Several reports in the literature state that IgE would tend to present higher levels in patients with more severe allergy.3,5,6,19,21 In this study, these data were not significant (p=0.699), unlike findings of previous works.5,6,19,21 Nevertheless, maybe there was no significant difference due to a high incidence of severe patients.

A significant relation was found in frequency of pruritus and severity of AD, and over 90% of severe patients presented pruritus every day. These findings are in accordance with the literature, confirming pruritus as an important symptom in atopic patients.18

The mean IgE level found in males was significantly higher than that of females (p=0.001). This agrees with the findings reported by Spalding et al., who observed a mean of 78.5UI/ml in male patients and 30.2UI/ml in female patients.15 There is no explanation for this difference between sexes.

The presence of positive IgE dendritic cells in the skin of AD patients shows that there might be a pathogenic relation between the serum levels of this immunoglobulin and AD.20 Since pruritus is the main symptom reported by AD patients, we sought a relation between patients with frequent itching and their IgE levels. There was no statistical significance between the groups of patients, but it was possible to verify that the median serum IgE level was higher in patients suffering from pruritus every day when compared with those with longer symptom intervals. These data enable speculating there might be a correlation between these factors and further studies with larger samples could demonstrate this suspicion.



Analyzing together these data, we concluded that more severe AD patients presented pruritus much more often than those with milder cases. Although serum IgE levels were higher in more severe patients, they were not statistically significant to demonstrate a correlation with severity of clinical manifestations. Male AD patients presented higher serum IgE levels than females. q



1. Kay J, Gawkrodger DJ, Mortimer MJ, Jaron AG. The prevalence of childhood atopic eczema in a general population. J Am Acad Dermatol.1994; 30: 35-9.        [ Links ]

2. Hanifin JM, Cooper KD, Ho VC, Kang S, Krafchik BR, Margolis DJ, et al. Guidelines of Care for Atopic Dermatitis. J Am Acad Dermatol. 1992; 26: 485-8.        [ Links ]

3. Eichenfield LF, Hanifin JM, Beck LA, Lemanske RF, Sampson HA, Weiss ST. Atopic dermatitis and asthma parallels in the evalution of treatment. Pediatrics. 2003;111:608-16.        [ Links ]

4. Sampaio SAP, Rivitti EA. Dermatologia. 2ª ed. São Paulo: Artes Médicas; 2001. p. 149-59.        [ Links ]

5. Beltrani VS, Boguneiwicz M. Atopic dermatitis. Dermatol Online J. 2003; 9:1.        [ Links ]

6. Ruzicha T. Atopic Eczema Between Rationality and Irrationality. Arch Dermatol. 1998. 134:1462-9.        [ Links ]

7. Etter L, Myers SA. Pruritus in systemic disease: mechanisms and management. Dermatol Clin. 2002; 20:3.        [ Links ]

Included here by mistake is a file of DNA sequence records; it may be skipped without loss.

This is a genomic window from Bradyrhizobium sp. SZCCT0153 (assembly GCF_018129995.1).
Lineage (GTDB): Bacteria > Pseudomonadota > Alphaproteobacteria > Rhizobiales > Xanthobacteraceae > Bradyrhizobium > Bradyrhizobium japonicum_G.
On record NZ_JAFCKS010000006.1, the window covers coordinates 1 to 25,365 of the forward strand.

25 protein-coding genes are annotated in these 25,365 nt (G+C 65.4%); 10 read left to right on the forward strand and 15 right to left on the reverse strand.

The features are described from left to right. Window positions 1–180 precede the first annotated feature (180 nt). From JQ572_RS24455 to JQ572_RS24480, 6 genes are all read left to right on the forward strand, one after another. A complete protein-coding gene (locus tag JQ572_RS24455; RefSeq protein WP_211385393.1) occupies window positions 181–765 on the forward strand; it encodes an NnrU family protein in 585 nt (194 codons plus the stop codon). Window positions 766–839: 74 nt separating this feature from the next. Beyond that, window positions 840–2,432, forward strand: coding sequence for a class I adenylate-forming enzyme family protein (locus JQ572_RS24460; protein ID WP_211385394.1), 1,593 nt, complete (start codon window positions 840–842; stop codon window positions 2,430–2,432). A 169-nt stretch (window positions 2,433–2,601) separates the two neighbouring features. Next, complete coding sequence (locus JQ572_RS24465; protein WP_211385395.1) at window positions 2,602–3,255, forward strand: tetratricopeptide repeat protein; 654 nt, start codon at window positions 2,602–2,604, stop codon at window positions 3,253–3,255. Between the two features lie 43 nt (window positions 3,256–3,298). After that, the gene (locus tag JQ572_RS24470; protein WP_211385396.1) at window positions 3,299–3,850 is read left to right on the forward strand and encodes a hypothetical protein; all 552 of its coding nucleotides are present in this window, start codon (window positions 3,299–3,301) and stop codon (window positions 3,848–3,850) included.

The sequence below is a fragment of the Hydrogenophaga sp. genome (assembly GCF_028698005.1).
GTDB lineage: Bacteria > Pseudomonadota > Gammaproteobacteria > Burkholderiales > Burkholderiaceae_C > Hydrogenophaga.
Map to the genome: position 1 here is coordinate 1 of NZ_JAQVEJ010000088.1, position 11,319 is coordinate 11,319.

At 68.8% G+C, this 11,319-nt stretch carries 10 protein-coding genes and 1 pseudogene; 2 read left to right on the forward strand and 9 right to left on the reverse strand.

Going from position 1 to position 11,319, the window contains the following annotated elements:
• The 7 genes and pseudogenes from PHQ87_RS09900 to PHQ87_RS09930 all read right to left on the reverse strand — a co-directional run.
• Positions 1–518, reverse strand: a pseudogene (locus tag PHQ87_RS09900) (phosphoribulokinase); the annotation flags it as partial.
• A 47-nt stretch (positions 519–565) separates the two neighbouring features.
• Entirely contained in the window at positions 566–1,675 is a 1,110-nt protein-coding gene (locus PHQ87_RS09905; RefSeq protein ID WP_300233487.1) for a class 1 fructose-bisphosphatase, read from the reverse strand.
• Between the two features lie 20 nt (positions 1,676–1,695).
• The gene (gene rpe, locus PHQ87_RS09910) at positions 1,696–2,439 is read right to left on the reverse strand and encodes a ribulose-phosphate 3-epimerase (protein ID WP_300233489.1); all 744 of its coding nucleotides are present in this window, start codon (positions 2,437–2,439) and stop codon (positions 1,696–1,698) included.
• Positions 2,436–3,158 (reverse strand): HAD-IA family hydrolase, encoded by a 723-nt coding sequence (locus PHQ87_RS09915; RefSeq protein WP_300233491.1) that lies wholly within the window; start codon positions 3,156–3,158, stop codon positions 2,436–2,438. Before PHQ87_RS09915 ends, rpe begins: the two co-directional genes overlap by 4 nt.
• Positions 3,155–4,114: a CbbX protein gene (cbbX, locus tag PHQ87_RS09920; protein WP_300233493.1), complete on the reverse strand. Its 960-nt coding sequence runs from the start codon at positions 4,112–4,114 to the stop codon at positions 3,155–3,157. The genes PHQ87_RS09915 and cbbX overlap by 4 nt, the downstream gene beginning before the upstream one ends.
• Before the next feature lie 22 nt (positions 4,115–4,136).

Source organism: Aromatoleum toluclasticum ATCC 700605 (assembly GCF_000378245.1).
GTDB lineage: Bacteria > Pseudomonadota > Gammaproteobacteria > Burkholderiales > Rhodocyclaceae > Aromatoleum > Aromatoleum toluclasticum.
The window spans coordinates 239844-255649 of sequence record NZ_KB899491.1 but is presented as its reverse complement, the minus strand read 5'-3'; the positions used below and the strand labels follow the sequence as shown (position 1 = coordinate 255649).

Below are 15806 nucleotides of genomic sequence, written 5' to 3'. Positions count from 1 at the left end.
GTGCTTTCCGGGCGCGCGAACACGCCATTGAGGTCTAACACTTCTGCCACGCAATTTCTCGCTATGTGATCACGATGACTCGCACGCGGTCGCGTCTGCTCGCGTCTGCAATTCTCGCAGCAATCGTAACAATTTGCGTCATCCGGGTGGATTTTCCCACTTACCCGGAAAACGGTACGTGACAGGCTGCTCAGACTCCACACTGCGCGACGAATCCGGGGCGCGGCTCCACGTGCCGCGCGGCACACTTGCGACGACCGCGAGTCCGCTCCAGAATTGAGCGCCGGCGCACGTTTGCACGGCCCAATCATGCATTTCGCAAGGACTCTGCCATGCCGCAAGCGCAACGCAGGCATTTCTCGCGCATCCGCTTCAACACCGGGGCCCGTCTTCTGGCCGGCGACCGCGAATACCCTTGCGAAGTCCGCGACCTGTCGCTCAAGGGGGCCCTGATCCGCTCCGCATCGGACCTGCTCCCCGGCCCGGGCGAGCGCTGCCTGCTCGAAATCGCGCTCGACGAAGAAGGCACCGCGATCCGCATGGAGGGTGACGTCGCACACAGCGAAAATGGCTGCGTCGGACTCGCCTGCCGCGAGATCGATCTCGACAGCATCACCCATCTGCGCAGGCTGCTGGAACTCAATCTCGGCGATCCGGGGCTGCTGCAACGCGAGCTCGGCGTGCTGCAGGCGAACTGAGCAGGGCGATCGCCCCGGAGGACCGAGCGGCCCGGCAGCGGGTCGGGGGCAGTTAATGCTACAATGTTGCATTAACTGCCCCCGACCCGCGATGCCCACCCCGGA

8. Koblenzer CS. Itching and the atopic skin. J Allergy Clin Immunolog. 1999; 104: S109-13.        [ Links ]

9. Leung DYM, Soter NA. Cellular and immunologic mechanisms in atopic dermatitis. J Am Acad Dermatol 2001;44:S1-12.        [ Links ]

10. Hanifin JM, Chan S. Biochemical and immunologic mechanisms in atopic dermatitis: New targets for emerging therapies. J Am Acad Dermatol. 1999; 41:72-7.        [ Links ]

11. Wuthrich B, Schmid-Grendelmeier P. The atopic eczema/dermatitis syndrome. Epidemiology, natural course, and immunology of the IgE-associated ("extrinsic") and the nonallergic ("intrinsic") AEDS. J Investig Allergol Clin Immunol. 2003;13:1-5.        [ Links ]

12. Stingl G. Ige-mediated, Fc?RI-dependent allergen presentention: A pathogenetic factor in atopic dermatitis? J Am Acad Dermatol. 2001; 45:S1.        [ Links ]

13. Laske N, Niggermann B. Does the severuty of atopic dermatitis correlate with serum IgE levels? Pediatric Allergy Immunol. 2004;15:86-8.        [ Links ]

14. Brostoff J, Hall T. Hipersensibilidade - Tipo I. In: Roit I, Brostoff J, Male D. Imunologia. São Paulo: Editora Manoele; 1997.        [ Links ]

15. Spalding SM, Wald V, Bern LAG. IgE sérica total em atópicos e não-atópicos na cidade de Porto Alegre. Rev Assoc Med Brasil. 2000;46:93-7.        [ Links ]

16. Klein P, Clark RAF. An Evidence-Based Review of the Efficacy of Antihistamines in Relieving Pruritus in atopic dermatitis. Arch Dermatol. 1999;135:1522-5.        [ Links ]

17. Emerson A, Williams HC, Allen BR. How much disability does atopic eczema cause compared with other common childhood health problems? Br J Dermatol. 1997; 137:19.        [ Links ]

18. Yosipovitch G, Goon JTA, Wee J, Chan YH, Zucker I, Goh CL. Itch characteristics in Chinese patients with atopic dermatitis using a new questionnaire for the assessment of pruritus. Int J Dermatol. 2002;41:212-6.        [ Links ]

19. Costa C, Rilliet A, Nicolet M, Saurat JH. Scoring atopic dermatitis: the simpler the better? Acta Derm Venereol. 1989; 69:41-5.        [ Links ]

20. Rajka G, Langelang T. Grading the severity of atopic dermatitis. Acta Derm Venereol. 1989; 144:13-4.        [ Links ]

21. Stalder JF, Taieh A. Severity scoring of atopic dermatitis, the SCORAD index. Consensus report of the European Task Force on atopic dermatitis. Dermatology. 1993; 186:23-31.        [ Links ]



Correspondence to
Magda Blessmann Weber
Av. Neuza G. Brizola, 495\301
Porto Alegre RS 90460-230
Tel./fax: (51) 3333-4025

Received on August 11, 2004.
Approved by the Consultive Council and accepted for publication on May 24, 2005.



* Work done at Serviço de Dermatologia - Hospital de Clínicas de Porto Alegre - Universidade Federal do Rio Grande do Sul - UFRGS (RS) - Brazil.

Creative Commons License All the contents of this journal, except where otherwise noted, is licensed under a Creative Commons Attribution License